Today, it’s impossible to discuss the Modernist movement without paying tribute to design legend Isamu Noguchi. With a career that spanned six decades, Noguchi produced some of design’s most iconic pieces while also maintaining one of furniture’s most illustrious careers. During his life, Noguchi traveled across the world, learning from craft masters before finally establishing his own signature style and introducing boundary-breaking designs like the Noguchi Coffee Table and Akari Lanterns.
How He Got His Start:
Born in Los Angeles in 1904, Noguchi moved to Japan with his mother at age two. At age eight he began apprenticing with a local carpenter and at age fourteen, Noguchi returned to the United States and was taken under the wing of the famed artist Gutzon Borglum (aka: the wiz behind Mount Rushmore). Borglum, however, doubted Noguchi’s sculpting abilities (say, what?!) prompting Noguchi to take up medicine, instead. While at Columbia, Noguchi moonlit at the Leonardo da Vinci Art School and just three months later, he dropped out of med school to pursue a sculpture career full-time.
In 1926, Noguchi received a Guggenheim Fellowship to study stone working in Paris with sculptor Constantin Brancusi. Not long after that wrapped, Noguchi jetted to Asia to study brush painting in China and pottery in Japan. After returning to American at the outbreak of the U.S.’s involvement in WWII 1942 and becoming a voluntary internee at the Poston internment camp in Arizona in 1942, Noguchi joined the burgeoning Surrealist movement. Fueled with his prior sculptural studies, he fused the movement with mixed-media concepts and Biomorphism.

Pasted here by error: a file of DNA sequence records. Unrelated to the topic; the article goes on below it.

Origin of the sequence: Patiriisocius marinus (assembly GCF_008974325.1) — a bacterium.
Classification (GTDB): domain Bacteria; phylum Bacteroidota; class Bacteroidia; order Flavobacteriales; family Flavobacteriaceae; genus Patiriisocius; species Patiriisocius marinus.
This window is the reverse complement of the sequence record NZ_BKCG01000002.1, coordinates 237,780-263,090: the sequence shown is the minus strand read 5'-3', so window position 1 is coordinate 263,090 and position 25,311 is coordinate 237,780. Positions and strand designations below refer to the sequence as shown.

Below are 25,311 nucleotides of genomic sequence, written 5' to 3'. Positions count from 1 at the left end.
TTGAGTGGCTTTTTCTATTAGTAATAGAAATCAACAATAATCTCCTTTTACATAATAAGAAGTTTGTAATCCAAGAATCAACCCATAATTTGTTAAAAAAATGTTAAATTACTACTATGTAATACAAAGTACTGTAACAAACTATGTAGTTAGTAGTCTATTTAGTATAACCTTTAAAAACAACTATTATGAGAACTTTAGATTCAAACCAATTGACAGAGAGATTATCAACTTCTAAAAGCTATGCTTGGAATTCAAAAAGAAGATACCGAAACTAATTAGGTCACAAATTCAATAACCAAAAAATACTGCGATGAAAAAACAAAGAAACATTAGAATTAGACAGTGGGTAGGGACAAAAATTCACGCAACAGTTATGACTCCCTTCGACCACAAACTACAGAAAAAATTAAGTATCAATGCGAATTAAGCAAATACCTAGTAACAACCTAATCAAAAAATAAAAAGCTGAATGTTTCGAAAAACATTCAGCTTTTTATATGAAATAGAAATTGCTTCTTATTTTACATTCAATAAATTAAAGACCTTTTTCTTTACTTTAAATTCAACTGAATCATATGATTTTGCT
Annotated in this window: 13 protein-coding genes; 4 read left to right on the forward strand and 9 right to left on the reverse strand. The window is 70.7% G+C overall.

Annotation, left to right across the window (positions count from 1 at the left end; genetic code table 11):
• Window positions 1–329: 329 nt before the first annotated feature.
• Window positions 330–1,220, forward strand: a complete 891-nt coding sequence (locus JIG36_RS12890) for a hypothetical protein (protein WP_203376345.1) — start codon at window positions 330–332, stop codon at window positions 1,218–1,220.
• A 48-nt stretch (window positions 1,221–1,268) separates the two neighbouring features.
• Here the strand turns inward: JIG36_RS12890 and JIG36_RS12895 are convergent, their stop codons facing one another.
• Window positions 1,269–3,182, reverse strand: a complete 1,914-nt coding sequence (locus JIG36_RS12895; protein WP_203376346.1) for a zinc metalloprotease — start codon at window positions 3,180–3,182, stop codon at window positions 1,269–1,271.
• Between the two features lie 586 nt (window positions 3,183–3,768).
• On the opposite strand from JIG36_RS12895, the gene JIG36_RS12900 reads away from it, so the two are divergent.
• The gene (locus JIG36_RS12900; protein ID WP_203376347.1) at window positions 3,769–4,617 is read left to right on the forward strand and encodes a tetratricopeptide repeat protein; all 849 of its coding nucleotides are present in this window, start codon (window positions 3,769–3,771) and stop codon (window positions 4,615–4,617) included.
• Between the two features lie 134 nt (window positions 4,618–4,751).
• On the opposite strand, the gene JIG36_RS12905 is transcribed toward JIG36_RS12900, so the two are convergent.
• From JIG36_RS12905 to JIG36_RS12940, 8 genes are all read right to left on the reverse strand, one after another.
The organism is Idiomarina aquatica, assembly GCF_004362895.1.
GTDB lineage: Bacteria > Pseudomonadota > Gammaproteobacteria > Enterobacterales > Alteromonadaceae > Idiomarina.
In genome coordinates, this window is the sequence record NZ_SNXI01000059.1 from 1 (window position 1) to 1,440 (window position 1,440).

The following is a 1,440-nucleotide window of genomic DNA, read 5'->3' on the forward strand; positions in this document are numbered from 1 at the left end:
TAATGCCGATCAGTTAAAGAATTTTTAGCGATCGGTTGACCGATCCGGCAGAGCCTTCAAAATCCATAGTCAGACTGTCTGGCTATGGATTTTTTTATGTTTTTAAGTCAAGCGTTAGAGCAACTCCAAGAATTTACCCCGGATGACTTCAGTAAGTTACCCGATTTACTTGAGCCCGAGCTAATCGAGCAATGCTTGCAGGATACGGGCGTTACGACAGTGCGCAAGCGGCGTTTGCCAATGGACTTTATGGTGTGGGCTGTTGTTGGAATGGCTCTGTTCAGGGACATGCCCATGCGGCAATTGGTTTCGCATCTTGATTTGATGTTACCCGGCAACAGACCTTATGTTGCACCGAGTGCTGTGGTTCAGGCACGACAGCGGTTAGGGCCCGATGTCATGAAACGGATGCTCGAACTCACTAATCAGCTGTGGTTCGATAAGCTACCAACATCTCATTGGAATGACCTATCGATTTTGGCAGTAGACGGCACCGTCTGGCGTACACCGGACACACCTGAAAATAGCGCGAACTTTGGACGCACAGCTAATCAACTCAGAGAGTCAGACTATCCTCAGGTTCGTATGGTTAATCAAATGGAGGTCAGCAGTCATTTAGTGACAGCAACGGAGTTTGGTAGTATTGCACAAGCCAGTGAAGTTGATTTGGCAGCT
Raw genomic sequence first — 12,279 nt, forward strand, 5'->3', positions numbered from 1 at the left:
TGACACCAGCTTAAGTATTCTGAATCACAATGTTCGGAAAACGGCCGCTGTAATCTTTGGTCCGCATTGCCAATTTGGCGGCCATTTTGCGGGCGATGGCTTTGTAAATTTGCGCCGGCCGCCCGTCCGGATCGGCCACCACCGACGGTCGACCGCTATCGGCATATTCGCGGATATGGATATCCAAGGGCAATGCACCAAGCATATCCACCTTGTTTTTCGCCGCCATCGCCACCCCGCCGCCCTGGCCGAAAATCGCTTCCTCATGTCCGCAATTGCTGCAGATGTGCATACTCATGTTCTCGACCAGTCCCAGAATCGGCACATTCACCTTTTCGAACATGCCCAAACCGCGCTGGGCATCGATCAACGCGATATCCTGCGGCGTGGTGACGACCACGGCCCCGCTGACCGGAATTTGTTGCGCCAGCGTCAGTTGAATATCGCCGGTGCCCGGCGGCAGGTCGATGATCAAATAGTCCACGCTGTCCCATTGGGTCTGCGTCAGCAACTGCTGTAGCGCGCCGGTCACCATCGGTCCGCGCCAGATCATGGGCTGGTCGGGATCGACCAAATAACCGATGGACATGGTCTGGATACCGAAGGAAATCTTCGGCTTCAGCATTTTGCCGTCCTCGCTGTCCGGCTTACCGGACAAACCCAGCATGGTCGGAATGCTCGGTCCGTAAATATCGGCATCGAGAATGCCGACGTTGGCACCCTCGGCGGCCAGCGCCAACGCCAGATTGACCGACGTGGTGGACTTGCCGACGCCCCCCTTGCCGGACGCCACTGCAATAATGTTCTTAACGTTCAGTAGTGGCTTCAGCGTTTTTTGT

You Likely Know Him For:
His signature abstract style that brings an aura of zen to any space. The works of Isamu Noguchi are the ultimate embodiment of nature, modernism, and grace. In 1947, Noguchi embarked on one of his most iconic collaborations, partnering up with the Herman Miller company to produce iconic designs like the Noguchi table. Composed of two curved wood legs balanced to form a tripod, and topped with an amoebic-shaped piece of glass, the Noguchi table has become a staple of modern-chic homes as well as hospitality hot spots looking to strike the furniture equivalent of business casual.
It’s also worth noting Noguchi’s Akari lanterns, which although hard to credit to Noguchi by sight, are a total embodiment of his super ethereal ethos. Inspired by lanterns he saw in Japan, Noguchi worked closely with a manufacturer in Gifu to fashion washi paper and bamboo ribbing into massive orbs that double as indoor moons.
Where You’ll Spot His Work Today:
Posh, A-lister brownstones and utopian, architect-designed Mid-Century compounds all make use of Noguchi pieces, making his work a common find among the pages of the top shelf shelter mags. Top tier interior designersNeal Beckstedt and Tom Scheerer have both used Noguchi lanterns in wildly different settings, the former in a industrial-cool downtown loft and the latter in a chic, white-on-white Bahamas hideaway (side note: Tom also used his Noguchi lantern framed for an extra dose of didn’t-see-that-coming cool). And proving that Noguchi has the ultimate respect from not just the designer pool but the maker pond as well, architect and furniture maker Oscar Niemeyer tapped a Noguchi Rudder stool into his Santa Monica Mountains Strick House.
Photo by © William Waldron / OTTO